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Ryan v. Dist.

United States District Court, D. Arizona

December 5, 2014

Sidney Ryan, et al., Plaintiffs,
v.
Mesa Unified School District and Joseph Goodman, in his individual capacity, Defendants

For Sidney Ryan, Jodi Ryan, Mother and Natural Guardian of Minor/ on behalf of themselves and all others similarly situated on behalf of K.R., Jeffrey Hills, Father and Natural Guardian of Minor/ on behalf of themselves and all others similarly situated on behalf of B.H., Plaintiffs: Robert Evan Trop, LEAD ATTORNEY, Law Office of Robert Evan Trop, Phoenix, AZ.

For Mesa Unified School District, Joseph Goodman, in his individual capacity, Defendants: Robert D Haws, Shelby Mae Lile, LEAD ATTORNEYS, Gust Rosenfeld PLC - Phoenix, Phoenix, AZ.

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ORDER AND OPINION

JOHN W. SEDWICK, UNITED STATES DISTRICT JUDGE.

[Re: Motion at Docket 12]

I. MOTION PRESENTED

At docket 12, defendants Mesa Unified School District (" School District" ) and Joseph Goodman (" Goodman" ) move pursuant to Federal Rule of Civil Procedure 12(b)(6) for an order dismissing plaintiffs' amended complaint. Plaintiffs Sidney Ryan, Jodi Ryan, and Jeffrey Hills respond at docket 14. Defendants filed a reply at docket 17. Oral argument was not requested and would not assist the court.

II. BACKGROUND

Sidney Ryan, K.R., and B.H. are three former members of the 2014 Mountain View High School varsity girls softball team. K.R. and B.H. are minors whose interests are represented in this case by plaintiffs Jodi Ryan (K.R.'s mother) and Jeffrey Hills (B.H.'s father), respectively. Mountain View is a public high school in Mesa, Arizona that is part of the Mesa Unified School District. Plaintiffs' complaint alleges four causes of action pursuant to 42 U.S.C. § 1983. Count I alleges a violation of the First Amendment's Establishment Clause against Goodman.[1] Count II alleges a violation of the First Amendment's Establishment Clause and seeks declaratory and injunctive relief against the School District. Count III alleges a violation of the First Amendment's Free Speech Clause against Goodman and the School District. Count IV alleges a violation of the Fifth and Fourteenth Amendments' Due Process Clauses against Goodman and the School District.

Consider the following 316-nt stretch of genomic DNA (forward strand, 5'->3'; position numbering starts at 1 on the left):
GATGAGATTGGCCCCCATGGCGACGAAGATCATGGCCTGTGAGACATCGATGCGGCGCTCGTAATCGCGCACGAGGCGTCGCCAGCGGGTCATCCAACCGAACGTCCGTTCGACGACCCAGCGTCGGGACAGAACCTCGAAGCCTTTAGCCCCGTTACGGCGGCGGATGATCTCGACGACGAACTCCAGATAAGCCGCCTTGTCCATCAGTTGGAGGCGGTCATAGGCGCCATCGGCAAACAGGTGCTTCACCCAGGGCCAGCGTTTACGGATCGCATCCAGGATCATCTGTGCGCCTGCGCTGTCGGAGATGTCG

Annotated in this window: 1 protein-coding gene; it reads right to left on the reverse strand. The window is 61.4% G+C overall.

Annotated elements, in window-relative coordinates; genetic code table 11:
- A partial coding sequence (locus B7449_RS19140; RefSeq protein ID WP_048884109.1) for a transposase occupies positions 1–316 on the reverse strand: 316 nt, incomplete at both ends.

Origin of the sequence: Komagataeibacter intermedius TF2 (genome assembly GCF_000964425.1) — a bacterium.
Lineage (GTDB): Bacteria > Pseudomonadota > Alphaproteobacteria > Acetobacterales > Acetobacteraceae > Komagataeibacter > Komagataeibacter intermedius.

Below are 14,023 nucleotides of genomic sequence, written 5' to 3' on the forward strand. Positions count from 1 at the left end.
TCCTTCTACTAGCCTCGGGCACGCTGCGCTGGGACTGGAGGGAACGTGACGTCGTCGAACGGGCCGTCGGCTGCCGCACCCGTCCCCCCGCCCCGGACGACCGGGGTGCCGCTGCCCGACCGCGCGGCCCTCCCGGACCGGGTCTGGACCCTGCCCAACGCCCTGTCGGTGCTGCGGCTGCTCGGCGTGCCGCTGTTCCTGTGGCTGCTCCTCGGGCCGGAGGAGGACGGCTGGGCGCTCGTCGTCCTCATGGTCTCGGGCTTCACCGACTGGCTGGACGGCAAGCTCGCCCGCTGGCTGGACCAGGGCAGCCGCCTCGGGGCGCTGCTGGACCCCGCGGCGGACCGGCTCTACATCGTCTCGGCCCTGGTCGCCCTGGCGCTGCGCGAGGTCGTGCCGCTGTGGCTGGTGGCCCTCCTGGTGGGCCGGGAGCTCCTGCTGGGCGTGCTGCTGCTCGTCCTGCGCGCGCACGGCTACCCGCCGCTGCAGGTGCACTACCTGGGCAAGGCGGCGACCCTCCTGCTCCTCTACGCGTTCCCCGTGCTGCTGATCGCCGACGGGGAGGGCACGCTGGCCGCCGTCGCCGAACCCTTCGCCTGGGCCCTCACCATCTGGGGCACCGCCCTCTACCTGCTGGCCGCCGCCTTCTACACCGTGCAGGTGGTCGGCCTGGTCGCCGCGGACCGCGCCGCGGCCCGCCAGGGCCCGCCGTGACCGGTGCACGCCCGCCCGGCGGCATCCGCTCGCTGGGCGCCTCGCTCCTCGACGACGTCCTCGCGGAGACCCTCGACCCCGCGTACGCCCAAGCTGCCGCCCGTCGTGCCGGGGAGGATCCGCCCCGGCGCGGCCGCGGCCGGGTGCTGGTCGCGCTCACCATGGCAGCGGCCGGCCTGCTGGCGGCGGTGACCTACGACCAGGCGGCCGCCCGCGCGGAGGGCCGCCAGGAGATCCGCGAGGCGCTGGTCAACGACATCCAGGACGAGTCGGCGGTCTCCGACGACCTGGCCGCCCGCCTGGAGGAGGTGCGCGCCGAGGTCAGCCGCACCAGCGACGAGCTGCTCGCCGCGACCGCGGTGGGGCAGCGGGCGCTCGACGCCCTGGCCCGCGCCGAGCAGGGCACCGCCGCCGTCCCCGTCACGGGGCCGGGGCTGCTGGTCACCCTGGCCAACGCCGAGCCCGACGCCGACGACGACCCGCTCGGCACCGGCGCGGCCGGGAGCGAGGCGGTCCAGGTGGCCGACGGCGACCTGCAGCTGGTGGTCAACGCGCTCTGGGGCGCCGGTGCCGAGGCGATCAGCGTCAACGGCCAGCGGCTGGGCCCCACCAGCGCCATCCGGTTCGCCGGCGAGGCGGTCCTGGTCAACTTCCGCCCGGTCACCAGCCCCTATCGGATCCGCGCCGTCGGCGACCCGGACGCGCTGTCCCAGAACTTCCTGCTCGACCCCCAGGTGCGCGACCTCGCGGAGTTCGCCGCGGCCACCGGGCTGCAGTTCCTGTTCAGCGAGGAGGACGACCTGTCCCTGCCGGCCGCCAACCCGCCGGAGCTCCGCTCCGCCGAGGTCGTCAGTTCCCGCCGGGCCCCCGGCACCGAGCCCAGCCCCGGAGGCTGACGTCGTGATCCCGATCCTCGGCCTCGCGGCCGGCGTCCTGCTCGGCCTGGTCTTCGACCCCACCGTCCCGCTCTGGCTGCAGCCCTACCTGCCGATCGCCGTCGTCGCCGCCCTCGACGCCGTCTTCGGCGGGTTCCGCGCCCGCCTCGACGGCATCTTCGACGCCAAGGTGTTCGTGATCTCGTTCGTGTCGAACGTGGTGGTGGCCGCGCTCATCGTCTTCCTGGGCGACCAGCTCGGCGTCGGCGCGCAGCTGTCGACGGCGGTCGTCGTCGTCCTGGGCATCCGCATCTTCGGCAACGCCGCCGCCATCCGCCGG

A. Establishment Clause allegations

i. Team prayer allegations (Count I)

o Defendants allow and promote prayer at Mountain View varsity girls softball games. During the 2013-14 girls softball season, certain players were appointed " prayer leaders" who led a team prayer at the beginning of every game.